A year of Sharon's vision
In the time he has left, and with his party's stamp of approval, Sharon must do his job and save both Israelis and Palestinians the sorrows of the continuing conflict.
Likud voters and members of its institutions, like its representatives to the Knesset and government, must start learning a new song by heart: no more "two banks to the Jordan" but the anthem to guarantee the fulfillment of the Zionist vision in the vicinity of the Green Line. That is the real meaning of Ariel Sharon's victory in this week's vote in the central committee, and that is the duty now imposed upon him as a result of that achievement: to pour practical content into the concept he presented to the members of the central committee and that won their support. Any other interpretation given to the decision will distort its meaning.
Despite the claims of Benjamin Netanyahu and Uzi Landau, the dispute when the results of the voting at the Exhibition Grounds became known was not over a technical issue - when to hold the early elections for leadership of the Likud - but over the party's course. Raising the very demand to convene the center and to make it vote on a proposal to advance the primaries was derived from a desire to challenge Sharon's leadership due to the disengagement.
Netanyahu and Landau, who positioned themselves as contenders to lead the Likud, represent a political line diametrically opposed to Sharon's. They oppose giving up any control over the Greater Land of Israel, and they reject all the many considerations the prime minister brought up to explain his initiative to quit the Gaza Strip and northern Samaria.
The positions expressed by Sharon over the last three years - acceptance of the establishment of a Palestinian state, readiness for "painful concessions," recognition of the burden that the occupation places on Israeli society, and execution of the withdrawal plans from areas that had been under Israeli control - all outraged them and contradicted their beliefs. Both Netanyahu and Landau, with differing measures of consistency and credibility, went to the central committee members in the name of the anarchic ideology of the Likud, which draws its validity from the doctrines of Ze'ev Jabotinsky. Sharon called on them to choose another platform and they decided in his favor. From now on the Likud leadership and all its members have to internalize the updated worldview - which, as Netanyahu claims, is more reminiscent of Labor, if not Meretz, than of Menachem Begin and Yitzhak Shamir.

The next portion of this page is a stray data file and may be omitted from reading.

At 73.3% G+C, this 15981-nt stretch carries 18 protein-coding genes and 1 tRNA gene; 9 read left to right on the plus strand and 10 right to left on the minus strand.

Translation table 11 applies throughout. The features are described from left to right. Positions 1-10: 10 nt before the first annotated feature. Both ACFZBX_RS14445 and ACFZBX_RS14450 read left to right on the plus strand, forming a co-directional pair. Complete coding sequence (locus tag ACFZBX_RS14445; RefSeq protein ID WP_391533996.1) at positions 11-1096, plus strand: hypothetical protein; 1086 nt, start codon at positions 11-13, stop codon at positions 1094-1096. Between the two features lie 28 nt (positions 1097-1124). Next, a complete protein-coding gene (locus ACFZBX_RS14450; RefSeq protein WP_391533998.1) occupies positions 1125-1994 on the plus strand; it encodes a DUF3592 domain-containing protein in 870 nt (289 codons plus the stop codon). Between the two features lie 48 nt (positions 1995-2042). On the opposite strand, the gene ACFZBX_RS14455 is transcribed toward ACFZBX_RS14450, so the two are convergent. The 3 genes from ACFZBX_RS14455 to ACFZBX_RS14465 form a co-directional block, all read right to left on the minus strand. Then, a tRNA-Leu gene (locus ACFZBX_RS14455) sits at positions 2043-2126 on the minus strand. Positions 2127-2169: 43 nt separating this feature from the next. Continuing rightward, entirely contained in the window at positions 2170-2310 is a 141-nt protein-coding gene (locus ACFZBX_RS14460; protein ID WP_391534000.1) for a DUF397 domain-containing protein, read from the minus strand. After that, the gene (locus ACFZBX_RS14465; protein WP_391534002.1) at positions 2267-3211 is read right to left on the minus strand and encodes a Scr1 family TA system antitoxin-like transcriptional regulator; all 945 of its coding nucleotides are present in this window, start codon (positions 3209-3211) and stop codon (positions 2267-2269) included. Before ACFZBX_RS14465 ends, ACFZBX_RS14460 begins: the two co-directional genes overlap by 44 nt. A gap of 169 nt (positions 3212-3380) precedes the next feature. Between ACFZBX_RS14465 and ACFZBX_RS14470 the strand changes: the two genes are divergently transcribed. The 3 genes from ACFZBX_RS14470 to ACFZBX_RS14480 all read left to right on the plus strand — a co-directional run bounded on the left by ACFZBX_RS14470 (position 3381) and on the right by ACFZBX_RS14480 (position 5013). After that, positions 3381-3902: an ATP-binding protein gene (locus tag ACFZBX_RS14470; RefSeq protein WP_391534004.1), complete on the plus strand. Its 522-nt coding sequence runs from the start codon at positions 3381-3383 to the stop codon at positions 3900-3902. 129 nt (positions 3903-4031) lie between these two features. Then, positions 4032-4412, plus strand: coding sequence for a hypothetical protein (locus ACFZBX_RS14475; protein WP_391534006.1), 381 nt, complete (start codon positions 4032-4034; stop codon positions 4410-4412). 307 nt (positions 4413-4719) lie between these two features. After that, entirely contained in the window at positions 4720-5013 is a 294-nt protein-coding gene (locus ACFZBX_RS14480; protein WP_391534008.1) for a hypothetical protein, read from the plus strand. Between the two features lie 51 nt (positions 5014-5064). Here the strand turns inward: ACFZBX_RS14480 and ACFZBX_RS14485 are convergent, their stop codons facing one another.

Sharon also has to plant deep in his soul his declared positions and translate them into the language of practical politics. From now on he has the moral and political backing to lead his party, his government and the entire country on the path he has laid out. These are the watershed moments that took place in the last two weeks: In the UN speech, he reached out "to our Palestinian neighbors in a call for reconciliation and compromise to end the bloody conflict, and to embark on the path that leads to peace and understanding between our peoples." He said he regards that as his "calling and primary mission for the coming years," and announced that he recognizes that for such a purpose, "we have to make concessions for the sake of peace between us and our Palestinian neighbors."
Moreover, Sharon stated that "the right of the Jewish people to the Land of Israel does not mean ignoring the rights of others in the Land. The Palestinians will always be our neighbors. We respect them, and have no aspirations to rule over them. They are also entitled to freedom and to a national, sovereign existence in a state of their own." He once again committed to the road map and to the Sharm el Sheikh understandings.
In the speech he did not get to deliver to the Likud Central Committee, Sharon did not leave any doubt about his political plan: to give the Likud the status of a peace-seeking centrist party that is ready for painful concessions; sticking to the road map; and recognizing the constraints of reality and therefore accepting the need to concede territories held by Israel. His goals are concrete: guaranteeing Jerusalem's unity, construction of the security fence, and strengthening the large settlement blocs and the Jordan Valley.
Sharon is being asked to get up tomorrow morning and roll up his sleeves to make the vision he laid out to the entire world and his party come true, quickly and efficiently. He has a year in office left to meet his commitment. Now that he has the approval of his party, his job is to fulfill his vision and save both Israelis and Palestinians the sorrows of the continuing conflict.
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